AUSTIN, Texas – The Texas Supreme Court today issued their ruling on the state’s school finance system, calling for a complete overhaul. In their ruling, the court took to task an inefficient system rife with “constitutional challenges,” noting that simply “pouring more money into the system may forestall those challenges, but only for a time.”

The court also noted that “public education could benefit from more competition.”

The president of the Texas Public Policy Foundation, Brooke Rollins, said the ruling only underscores the key findings of the research and positions taken by the Foundation.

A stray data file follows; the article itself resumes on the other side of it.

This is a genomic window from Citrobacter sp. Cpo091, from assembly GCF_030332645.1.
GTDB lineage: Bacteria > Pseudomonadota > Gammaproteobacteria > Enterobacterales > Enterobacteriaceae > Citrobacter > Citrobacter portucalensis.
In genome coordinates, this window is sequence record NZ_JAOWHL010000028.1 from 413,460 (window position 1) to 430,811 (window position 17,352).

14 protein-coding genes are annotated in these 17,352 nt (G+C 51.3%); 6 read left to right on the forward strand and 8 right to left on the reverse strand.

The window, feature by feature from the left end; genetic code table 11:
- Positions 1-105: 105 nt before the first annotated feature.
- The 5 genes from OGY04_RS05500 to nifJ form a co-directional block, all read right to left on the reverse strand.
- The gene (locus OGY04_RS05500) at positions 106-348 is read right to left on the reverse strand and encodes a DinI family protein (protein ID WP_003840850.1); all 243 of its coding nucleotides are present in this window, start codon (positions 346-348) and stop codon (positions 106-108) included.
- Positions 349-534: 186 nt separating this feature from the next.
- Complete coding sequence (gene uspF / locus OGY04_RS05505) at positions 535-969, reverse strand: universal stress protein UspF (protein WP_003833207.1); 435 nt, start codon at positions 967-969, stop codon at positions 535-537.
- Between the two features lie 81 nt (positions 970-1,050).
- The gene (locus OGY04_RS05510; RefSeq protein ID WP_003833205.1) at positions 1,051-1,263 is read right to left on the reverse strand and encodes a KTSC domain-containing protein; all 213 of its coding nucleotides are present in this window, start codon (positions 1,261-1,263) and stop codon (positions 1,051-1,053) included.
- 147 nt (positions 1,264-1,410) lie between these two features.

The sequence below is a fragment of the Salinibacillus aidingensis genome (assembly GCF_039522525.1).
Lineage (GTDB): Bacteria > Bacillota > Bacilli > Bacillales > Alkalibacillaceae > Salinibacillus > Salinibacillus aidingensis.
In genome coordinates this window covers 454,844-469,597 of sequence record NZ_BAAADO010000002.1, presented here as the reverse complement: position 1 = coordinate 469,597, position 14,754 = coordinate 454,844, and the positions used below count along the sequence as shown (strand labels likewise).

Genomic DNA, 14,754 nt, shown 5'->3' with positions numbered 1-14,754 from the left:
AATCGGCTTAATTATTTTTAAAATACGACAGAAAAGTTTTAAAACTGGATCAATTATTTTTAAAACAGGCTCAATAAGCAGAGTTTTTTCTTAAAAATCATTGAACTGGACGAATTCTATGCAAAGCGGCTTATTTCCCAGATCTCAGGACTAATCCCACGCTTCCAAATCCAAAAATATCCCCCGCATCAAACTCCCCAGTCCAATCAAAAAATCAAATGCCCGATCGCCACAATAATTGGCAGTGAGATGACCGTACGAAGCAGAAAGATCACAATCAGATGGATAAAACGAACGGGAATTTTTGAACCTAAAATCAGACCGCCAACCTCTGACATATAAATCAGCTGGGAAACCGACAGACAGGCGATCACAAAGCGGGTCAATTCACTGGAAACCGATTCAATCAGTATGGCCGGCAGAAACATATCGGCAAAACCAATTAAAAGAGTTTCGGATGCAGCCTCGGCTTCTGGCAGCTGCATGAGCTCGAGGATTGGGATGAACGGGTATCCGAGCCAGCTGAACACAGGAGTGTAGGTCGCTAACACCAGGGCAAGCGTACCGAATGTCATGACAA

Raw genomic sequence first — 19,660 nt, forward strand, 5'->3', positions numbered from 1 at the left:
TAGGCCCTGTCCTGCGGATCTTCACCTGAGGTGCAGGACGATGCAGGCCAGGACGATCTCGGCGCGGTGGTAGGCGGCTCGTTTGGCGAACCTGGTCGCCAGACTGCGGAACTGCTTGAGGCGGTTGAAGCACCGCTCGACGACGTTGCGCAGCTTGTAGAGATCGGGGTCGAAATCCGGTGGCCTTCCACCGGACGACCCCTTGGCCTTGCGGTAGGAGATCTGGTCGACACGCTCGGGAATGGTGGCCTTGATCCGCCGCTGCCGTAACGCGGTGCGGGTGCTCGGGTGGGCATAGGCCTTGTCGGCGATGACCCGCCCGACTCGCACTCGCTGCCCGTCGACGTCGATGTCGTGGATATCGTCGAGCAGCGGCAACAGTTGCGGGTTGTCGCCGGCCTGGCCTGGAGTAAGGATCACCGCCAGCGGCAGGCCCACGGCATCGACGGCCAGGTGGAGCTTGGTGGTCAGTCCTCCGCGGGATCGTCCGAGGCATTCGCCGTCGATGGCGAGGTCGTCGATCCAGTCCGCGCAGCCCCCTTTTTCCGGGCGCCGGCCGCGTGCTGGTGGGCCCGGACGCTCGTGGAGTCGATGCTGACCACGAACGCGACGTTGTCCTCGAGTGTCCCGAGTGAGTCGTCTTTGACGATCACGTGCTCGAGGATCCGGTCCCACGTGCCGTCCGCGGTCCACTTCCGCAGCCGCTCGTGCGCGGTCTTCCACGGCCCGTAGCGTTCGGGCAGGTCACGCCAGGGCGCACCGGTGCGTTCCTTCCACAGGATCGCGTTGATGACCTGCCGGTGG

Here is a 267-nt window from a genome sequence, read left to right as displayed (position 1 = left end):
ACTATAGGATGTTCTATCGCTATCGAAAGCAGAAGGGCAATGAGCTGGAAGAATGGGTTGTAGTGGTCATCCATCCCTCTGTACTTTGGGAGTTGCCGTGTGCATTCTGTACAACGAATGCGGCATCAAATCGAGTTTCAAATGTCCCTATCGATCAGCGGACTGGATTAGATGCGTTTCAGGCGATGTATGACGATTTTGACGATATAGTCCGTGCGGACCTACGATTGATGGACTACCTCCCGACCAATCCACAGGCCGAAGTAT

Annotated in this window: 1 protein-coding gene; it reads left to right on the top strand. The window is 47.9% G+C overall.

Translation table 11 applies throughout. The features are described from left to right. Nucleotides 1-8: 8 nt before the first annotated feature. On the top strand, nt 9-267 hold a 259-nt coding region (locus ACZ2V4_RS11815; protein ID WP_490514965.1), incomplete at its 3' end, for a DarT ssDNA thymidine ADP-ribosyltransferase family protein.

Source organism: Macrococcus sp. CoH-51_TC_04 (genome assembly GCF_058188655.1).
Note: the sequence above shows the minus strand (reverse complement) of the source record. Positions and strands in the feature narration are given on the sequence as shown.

“It is critical that legislators address the systemic inefficiencies plaguing Texas schools, not spend more money,” said Rollins. “We look forward to continuing to work with the legislature in seeking public policy solutions that efficiently drive academic achievement for all students.”

Rollins noted that the court criticized school districts as “firmly entrenched and powerfully resistant to meaningful change.”

On the issue of inserting more money into the system, the wisely court stated: “While the end-product of public education is related to the resources available for its use, the relationship is neither simple nor direct; public education can and often does improve with greater resources, just as it struggles when resources are withheld, but more money does not guarantee better schools or more educated students.”

Rollins also pointed to the dissent offered by Justice Scott Brister, reminding Texans that the guarantee of public education “belongs to school children rather than school districts.”